COMMEMORATION OF THE 40TH ANNIVERSARY OF CEDAW: On December 18, the United Nations held a commemorative event for the 40thanniversary of the Convention on the Elimination of All Forms of Discrimination against Women (CEDAW). Since its adoption by the General Assembly in 1979, it has become a leading force for transformative change for women’s equality and empowerment. Assistant Secretary-General Andrew Gilmour (OHCHR) stated in his opening remarks that “one manifestation of all this is cases of intimidation and reprisals carried out against women who have cooperated with the UN and the human rights mechanisms.”

The President of the General Assembly, H.E. Mr. Tijani Muhammad-Bande, highlighted “it is a day to celebrate…this treaty has significantly improved the lives of women over the last 40 years.” Mr. Muhammad-Bande urged men and boys around the world to understand that a woman in power is not a threat and called on all Member States to uphold the rights of women.

In the following panel discussion, Ms. Bandana Rana (Vice-Chair of the CEDAW Committee) highlighted that CEDAW has “received hundreds of state parties reports on their obligations to promote and protect women’s rights”, and has seen an increase in the adoption of “legislative and administrative reforms to eliminate discrimination and prevent gender-based violence against women.” Ms. Rana stated “we must affirm the gains we have made in advancing human rights, build on the hope of women’s mobilization and transformative actions, and take collective action to forge solidarity with other movements demanding accountability of its states and the private sector.”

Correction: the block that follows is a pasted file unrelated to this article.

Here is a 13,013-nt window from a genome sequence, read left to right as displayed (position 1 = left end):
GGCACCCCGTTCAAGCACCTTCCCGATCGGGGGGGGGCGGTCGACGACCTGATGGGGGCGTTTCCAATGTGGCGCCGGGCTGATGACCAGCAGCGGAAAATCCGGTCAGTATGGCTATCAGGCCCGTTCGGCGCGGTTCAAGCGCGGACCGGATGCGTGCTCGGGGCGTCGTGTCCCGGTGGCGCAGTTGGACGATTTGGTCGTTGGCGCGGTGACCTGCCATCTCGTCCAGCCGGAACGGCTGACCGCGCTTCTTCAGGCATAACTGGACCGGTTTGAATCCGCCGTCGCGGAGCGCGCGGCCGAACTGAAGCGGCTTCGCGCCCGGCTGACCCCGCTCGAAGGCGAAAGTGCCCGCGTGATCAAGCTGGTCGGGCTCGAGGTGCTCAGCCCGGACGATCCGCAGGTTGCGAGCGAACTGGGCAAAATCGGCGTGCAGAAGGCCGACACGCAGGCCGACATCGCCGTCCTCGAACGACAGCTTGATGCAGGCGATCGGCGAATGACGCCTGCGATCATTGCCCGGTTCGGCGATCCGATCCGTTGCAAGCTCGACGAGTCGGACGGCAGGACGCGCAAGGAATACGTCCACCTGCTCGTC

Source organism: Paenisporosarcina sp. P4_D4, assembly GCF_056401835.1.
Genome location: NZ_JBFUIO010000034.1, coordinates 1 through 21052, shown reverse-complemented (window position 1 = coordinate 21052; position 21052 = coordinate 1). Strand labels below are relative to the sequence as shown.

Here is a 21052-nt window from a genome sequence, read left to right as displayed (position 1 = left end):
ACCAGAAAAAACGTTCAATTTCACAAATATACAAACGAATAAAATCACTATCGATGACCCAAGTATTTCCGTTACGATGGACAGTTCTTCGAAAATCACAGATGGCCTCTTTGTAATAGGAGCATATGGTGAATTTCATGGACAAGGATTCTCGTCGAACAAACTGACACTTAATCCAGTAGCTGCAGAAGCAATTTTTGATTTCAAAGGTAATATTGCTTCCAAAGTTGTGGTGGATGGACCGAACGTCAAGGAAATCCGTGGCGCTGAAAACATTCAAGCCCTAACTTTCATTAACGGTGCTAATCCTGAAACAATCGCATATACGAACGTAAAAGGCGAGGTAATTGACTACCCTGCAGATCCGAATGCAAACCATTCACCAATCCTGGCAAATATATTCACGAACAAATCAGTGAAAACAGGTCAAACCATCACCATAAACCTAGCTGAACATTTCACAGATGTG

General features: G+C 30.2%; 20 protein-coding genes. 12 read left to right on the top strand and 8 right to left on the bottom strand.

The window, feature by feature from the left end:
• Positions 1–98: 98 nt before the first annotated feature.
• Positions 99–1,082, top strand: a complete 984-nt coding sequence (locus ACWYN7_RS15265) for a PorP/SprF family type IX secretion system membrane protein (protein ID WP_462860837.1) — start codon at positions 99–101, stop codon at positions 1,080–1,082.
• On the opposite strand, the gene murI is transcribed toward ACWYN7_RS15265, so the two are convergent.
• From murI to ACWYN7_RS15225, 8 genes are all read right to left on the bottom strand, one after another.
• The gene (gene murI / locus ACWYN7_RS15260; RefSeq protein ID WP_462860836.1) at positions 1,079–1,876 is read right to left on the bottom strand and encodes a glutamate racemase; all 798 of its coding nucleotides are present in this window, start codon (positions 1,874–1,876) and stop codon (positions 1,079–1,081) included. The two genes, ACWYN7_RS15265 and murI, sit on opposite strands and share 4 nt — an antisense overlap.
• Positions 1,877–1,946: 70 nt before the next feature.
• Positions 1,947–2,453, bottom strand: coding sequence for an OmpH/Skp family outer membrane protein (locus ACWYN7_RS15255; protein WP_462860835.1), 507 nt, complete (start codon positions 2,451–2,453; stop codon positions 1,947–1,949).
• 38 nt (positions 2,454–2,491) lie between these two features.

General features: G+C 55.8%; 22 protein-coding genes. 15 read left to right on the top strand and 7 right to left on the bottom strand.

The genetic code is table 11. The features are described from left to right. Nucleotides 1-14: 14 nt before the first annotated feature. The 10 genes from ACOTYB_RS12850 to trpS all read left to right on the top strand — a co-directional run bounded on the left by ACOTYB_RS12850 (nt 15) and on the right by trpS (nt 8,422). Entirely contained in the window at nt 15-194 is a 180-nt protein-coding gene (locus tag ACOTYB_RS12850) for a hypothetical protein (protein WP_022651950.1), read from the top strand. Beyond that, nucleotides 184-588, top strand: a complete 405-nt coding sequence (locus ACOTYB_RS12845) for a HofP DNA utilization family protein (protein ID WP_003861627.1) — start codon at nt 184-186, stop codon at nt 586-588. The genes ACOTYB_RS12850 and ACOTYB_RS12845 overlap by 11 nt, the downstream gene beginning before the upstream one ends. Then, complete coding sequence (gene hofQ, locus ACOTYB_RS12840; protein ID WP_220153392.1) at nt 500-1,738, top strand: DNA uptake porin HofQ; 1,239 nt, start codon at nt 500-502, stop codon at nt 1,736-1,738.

INTERNATIONAL MIGRANTS DAY CELEBRATION: The United Nations celebrated the resilience, human rights and dignity of Migrants worldwide on International Migration Day (December 18). The International Organization of Migration (IOM) hosted an event of music, documentary sharing and firsthand accounts of migration from the Democratic Republic of Congo to America. In his opening remarks, Mr. Ashraf El Nour, the IOM UN Office Director, highlighted that “we often forget the experiences, stories, sacrifices of individual migrants. Today we would like to celebrate the human face of migrants…Human mobility should not be prohibited or restricted, or even worse – criminalized.” Mr. Nour emphasized that migrants add value to the societies they are in and urged all to quell toxic migration narratives.

H.E. Ms. Gerladine Byrne Nason, the Permanent Representative of Ireland (pictured), commented from a global perspective that “migrants today are all too frequently treated as a threat to security”. She stated the need to engage with host countries to eradicate frequent toxic migration narratives. Ms. Nason shared 2019 migration statistics, stating in 2019 there were “25 million refugees, 3.5 million asylum seekers and 41 million internationally displaced peoples.”